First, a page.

Back in town, we stayed in a ryokan, a traditional Japanese inn which originated in the Edo period. Our room was complete with sliding paper screen windows and tatami mats. We were given these yukatas, cotton robes, to wear around the inn and when heading out to the onsens — the hot spring baths that lined the streets of this little village.
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Photo: Courtesy of Kate Titus.
We were also given geta, the traditional Japanese sandal that has an elevated wooden base.
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Photo: Courtesy of Kate Titus.
Our ryokan owners gave us a map and a key that unlocks the door to every onsen in town. We headed out into the frigid air in all of our gear, as our wooden shoes clicked against the cobblestone streets, in search of our first public onsen experience. We had already experimented with the hot bath inside of our own inn on the first night, and quickly learned that we were pretty big babies. This water is no joke. It is H-O-T! So hot that Andy had to get out because he nearly fainted on his first dip in. On top of the shock of the water temperature, we learned that onsens were segregated by gender and that you had to be, well, completely naked.

This is an example of one of the open-air foot baths along the snowy streets of the village.
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Photo: Courtesy of Kate Titus.
It took us quite a while to get used to the heat, and to brave it completely naked with strangers, but the Japanese tourists took it in stride. While we shook like chihuahuas attempting to lower a big toe in, they nearly canon balled into the scalding water.

Here’s the sign above a women's onsen.
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Photo: Courtesy of Kate Titus.
Another amazing part of the ryokan experience was the food. We were served kaiseki, the traditional Japanese meal consisting of a number of small dishes. Every breakfast and dinner was a smorgasbord of colors and flavors. We ate sitting on the floor in our yukatas and couldn’t help but feel transported to another time.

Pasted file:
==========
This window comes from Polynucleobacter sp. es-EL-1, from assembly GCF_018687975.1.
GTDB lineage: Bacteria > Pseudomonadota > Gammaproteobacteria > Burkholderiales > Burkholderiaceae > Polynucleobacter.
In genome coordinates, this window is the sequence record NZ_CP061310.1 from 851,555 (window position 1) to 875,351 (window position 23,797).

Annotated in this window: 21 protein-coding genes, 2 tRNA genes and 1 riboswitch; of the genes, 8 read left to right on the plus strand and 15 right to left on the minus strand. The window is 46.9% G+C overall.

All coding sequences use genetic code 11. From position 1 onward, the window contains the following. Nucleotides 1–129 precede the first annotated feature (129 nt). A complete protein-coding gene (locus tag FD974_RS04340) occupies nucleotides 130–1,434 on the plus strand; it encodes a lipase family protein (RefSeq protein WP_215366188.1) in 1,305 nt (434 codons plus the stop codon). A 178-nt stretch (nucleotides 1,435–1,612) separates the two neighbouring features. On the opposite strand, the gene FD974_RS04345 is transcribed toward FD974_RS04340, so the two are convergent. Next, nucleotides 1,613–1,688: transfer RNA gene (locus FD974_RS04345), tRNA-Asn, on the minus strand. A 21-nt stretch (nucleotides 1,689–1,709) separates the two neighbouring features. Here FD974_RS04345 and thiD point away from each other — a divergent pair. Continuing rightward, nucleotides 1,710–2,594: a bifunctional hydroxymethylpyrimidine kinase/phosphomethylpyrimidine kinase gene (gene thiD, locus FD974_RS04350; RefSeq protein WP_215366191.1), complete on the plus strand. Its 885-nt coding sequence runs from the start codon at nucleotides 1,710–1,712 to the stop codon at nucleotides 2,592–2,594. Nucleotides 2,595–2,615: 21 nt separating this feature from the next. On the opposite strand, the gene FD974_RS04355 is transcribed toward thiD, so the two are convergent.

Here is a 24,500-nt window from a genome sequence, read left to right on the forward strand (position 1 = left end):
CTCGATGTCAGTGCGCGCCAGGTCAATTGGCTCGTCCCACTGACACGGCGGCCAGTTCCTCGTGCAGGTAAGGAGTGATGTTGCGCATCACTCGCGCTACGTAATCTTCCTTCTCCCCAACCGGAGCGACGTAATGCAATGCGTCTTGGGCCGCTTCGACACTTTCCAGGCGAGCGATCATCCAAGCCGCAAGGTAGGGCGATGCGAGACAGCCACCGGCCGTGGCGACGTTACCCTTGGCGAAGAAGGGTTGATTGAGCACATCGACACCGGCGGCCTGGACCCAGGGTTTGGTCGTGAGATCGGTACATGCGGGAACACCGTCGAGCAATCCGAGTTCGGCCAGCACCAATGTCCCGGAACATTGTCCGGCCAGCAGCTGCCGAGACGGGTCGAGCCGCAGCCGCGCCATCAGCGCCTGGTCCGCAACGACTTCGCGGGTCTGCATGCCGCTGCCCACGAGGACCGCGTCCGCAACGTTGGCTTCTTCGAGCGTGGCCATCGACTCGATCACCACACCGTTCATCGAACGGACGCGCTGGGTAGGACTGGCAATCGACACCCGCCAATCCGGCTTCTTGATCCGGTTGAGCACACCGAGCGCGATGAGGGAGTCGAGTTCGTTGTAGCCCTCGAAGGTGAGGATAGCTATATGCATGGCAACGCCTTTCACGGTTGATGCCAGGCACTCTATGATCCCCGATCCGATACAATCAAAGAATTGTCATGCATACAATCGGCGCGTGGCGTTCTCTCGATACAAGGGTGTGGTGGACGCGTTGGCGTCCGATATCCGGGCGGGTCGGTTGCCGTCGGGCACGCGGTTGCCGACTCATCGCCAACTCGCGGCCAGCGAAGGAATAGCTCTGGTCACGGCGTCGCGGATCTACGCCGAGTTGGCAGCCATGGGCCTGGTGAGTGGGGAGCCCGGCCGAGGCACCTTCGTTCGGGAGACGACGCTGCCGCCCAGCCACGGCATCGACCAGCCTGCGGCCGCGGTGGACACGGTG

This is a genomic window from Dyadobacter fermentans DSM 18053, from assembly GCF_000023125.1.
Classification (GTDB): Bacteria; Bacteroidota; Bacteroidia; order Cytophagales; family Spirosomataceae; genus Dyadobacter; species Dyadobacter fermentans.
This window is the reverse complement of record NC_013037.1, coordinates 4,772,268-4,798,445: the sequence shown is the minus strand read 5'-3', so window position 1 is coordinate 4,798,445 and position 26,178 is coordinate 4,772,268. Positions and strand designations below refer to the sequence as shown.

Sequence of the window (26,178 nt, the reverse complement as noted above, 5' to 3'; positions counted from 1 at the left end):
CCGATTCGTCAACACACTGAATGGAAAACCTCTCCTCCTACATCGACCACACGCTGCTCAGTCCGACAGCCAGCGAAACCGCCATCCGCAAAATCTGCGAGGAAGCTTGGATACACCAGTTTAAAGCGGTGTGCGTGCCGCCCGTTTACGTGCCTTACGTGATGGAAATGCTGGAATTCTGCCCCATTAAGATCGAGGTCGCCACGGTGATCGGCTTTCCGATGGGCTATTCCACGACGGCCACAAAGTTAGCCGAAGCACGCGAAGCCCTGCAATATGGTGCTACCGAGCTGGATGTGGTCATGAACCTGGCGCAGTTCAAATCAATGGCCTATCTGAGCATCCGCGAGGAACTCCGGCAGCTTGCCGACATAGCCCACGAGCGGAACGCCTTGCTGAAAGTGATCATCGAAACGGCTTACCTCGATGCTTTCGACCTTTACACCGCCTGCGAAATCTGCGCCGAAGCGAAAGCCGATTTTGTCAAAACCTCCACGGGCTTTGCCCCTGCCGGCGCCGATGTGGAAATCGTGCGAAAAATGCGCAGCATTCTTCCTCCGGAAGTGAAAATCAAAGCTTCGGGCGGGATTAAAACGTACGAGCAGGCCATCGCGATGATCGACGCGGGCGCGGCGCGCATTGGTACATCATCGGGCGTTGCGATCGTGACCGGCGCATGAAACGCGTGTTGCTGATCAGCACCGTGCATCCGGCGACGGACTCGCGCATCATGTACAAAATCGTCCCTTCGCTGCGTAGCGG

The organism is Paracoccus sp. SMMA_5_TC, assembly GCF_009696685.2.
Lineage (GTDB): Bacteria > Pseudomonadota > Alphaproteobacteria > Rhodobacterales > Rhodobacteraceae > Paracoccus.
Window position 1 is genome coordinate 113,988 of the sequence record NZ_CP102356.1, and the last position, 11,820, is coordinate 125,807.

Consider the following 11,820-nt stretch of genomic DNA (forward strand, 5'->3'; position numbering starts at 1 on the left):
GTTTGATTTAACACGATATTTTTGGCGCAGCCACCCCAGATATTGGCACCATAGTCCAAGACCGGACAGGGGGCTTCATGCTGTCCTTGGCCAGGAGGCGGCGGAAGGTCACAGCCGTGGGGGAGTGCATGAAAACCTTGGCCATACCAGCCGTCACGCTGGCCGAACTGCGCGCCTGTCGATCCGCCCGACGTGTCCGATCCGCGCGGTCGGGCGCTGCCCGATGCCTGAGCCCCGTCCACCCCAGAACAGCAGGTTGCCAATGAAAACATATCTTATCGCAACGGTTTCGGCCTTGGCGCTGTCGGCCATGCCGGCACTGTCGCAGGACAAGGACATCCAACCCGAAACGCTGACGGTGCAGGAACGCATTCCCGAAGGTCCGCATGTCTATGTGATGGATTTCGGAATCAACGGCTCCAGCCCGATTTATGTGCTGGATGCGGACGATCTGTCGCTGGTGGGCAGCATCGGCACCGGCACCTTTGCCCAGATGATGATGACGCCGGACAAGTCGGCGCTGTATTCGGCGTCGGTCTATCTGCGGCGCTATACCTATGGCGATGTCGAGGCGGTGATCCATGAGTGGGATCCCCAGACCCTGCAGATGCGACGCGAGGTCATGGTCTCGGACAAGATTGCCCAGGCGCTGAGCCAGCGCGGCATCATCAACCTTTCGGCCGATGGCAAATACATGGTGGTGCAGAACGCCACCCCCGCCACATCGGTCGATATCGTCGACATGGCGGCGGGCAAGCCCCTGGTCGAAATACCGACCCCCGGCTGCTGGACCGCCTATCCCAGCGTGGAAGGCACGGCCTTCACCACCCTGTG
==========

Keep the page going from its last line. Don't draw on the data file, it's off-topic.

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Photo: Courtesy of Kate Titus.
On our way to Kyoto, we got picture perfect views of Mount Fuji in the distance.
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Photo: Courtesy of Kate Titus.
While Tokyo, and most of Japan, has embraced modernity and technology, Kyoto is like a portal to the past. It escaped destruction in WWII. As in, it was literally removed from the atomic bomb target list by the U.S. Secretary of War, who wanted to spare this cultural gem he came to know and love on his honeymoon. It was the capital of Japan for over 1,000 years and has managed to maintain much of its original architecture, temples, and traditions. It’s probably what you think of when you imagine Japan — geishas, Zen gardens, tea ceremonies, traditional ryokans, centuries-old crafts, and colorful Shinto shrines.
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Photo: Courtesy of Kate Titus.
The paper lanterns that seem to line every street in Kyoto.
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Photo: Courtesy of Kate Titus.
Pagoda tower in Jishu Jinja Shrine, which is part of the ancient Buddhist temple, Kiyomizu-dera.
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Photo: Courtesy of Kate Titus.